UEFI, NVMe and being stubborn

This weekend I wanted to install Linux on my new work laptop (a Dell XPS 13 9350, just in case someone else runs into similar issues). As in the past I had some issues with UEFI booting and Ubuntu (versions 12 & 14), the first thing I did was to go to the BIOS and proceed to unenforce secure boot and enable legacy boot (the classic BIOS), tried to install Unbutu 15.10 from a USBdrive... and it was broke trying to install GRUB after the install itself.

An initial research about the failure trying to setup the bootloader at /dev/nvme0p1 (instead of the classic /dev/sda1) taught me about NVM Express controllers (aka NVME). I thought that maybe updating gparted to 0.24 (which supports MVNE) would be solved. To do that I:

  1. Booted Ubuntu 15.10 from the USB
  2. Installed the http://www.getdeb.net/updates/ubuntu/15.10/ package
  3. sudo apt-get install gparted
  4. Create the partitions from gparted and when installing just use them (wiping the data but not recreating anything)

It didn't worked out :( I could see the hard disk partitions but install would still fail at the bootloader (final) step.

Next I tried to just reinstall GRUB bootloader (using Boot-Repair), with some retries recompiling GRUB and even updating the partition Linux kernel to latest one to be sure... without luck. Bootloader was installed but couldn't boot the OS.

Two afternoons later I decided to do one last attempt before giving up: As the laptop's boot menu allows me to run the USBdrive Ubuntu install using UEFI (instead of "legacy boot"), I just tried running it to see what would do... And it worked!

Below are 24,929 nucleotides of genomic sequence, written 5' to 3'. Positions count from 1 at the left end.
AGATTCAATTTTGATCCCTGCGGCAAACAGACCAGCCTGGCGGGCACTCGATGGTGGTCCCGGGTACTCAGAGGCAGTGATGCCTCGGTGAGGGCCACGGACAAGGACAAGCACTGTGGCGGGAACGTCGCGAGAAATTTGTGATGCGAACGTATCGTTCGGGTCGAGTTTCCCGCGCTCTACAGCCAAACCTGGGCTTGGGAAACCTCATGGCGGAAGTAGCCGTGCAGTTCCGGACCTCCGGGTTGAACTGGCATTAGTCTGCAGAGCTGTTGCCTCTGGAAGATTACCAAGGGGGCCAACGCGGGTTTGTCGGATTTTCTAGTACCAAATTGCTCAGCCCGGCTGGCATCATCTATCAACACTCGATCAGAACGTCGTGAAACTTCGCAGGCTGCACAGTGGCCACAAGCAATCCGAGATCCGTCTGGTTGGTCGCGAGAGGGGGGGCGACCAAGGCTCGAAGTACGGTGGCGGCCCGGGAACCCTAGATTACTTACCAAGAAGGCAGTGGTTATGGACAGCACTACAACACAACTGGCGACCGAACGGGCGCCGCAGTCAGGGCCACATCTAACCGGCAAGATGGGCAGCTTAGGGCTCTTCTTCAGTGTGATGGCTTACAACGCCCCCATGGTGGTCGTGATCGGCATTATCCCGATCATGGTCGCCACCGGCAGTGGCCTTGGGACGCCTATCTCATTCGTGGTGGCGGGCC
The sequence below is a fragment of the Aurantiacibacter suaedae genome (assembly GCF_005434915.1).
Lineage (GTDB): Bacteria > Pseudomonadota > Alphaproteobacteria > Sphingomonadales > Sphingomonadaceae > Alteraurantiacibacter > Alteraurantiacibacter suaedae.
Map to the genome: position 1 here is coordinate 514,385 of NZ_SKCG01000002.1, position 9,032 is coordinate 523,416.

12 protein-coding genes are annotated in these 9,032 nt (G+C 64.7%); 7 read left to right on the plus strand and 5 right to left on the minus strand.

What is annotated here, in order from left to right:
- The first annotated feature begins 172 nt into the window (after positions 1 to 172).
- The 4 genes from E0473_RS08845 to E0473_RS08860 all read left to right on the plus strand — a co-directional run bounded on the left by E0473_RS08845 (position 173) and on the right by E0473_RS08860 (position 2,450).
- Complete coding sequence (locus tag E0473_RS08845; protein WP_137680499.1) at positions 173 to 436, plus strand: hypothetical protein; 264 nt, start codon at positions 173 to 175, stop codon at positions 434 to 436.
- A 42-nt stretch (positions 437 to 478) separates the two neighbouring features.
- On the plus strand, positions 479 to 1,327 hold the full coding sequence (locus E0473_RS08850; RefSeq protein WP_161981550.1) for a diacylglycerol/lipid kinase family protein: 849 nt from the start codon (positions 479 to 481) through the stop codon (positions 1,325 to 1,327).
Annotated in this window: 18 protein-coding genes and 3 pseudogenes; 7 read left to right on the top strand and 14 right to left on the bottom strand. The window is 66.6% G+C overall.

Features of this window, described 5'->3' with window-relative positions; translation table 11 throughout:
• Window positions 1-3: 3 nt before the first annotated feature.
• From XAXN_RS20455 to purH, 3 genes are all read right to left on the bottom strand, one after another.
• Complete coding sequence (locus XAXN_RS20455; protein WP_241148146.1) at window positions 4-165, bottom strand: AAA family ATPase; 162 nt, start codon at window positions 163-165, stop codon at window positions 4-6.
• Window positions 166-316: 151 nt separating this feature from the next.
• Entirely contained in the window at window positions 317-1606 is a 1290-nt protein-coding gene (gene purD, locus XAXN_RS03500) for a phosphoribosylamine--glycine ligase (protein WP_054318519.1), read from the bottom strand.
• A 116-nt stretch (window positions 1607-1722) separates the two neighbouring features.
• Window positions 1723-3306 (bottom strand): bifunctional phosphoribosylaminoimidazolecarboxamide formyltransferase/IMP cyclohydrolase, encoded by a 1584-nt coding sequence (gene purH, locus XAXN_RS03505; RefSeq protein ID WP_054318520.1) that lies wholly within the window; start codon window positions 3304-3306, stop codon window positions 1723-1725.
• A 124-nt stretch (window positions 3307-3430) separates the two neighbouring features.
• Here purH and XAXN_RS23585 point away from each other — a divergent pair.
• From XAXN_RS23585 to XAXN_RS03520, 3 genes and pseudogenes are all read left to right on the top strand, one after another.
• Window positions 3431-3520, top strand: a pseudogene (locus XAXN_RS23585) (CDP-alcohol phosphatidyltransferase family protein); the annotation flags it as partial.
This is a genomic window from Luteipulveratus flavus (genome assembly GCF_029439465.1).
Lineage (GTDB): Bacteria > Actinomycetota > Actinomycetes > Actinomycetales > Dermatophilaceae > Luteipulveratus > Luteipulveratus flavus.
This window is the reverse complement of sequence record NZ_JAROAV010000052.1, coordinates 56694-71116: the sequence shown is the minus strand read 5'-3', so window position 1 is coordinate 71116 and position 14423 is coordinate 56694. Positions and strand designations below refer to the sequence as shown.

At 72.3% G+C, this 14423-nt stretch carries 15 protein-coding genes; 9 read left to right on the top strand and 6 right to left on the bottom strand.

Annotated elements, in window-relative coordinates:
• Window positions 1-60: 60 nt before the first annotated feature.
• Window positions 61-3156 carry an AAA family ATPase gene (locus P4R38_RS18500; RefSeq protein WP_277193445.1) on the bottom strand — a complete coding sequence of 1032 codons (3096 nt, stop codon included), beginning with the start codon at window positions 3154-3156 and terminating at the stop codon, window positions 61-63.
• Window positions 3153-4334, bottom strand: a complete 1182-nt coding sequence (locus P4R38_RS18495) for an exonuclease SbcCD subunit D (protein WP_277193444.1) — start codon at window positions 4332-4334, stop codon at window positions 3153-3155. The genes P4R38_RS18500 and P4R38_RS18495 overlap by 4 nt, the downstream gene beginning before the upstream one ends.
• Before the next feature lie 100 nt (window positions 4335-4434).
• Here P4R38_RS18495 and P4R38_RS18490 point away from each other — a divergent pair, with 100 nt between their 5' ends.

If I had just RTFM about ubuntu UEFI support I would have seen that now it works and that Ubuntu 15.10 can somehow manage NVME partitions at install time (despite having an old version of gparted...). Anyway, I learned about some recent developments in "BIOS" and HDD firmwares so not all was wasted time & effort.

Also it is interesting to see how Intel seems to be leading in this evolutionary changes by presenting specifications and opening them to others so they become standards.

Note: A the time of this writing, everything works fine in the XPS 9350 model with the mentioned Ubuntu 15.10 except the wifi, which seems to be a "too new" Broadcom model and doesn't even gets detected, so I'm stuck for the time being with having to rely on an external USB wifi donge.

Tags: Systems-IT

UEFI, NVMe and being stubborn published @ . Author: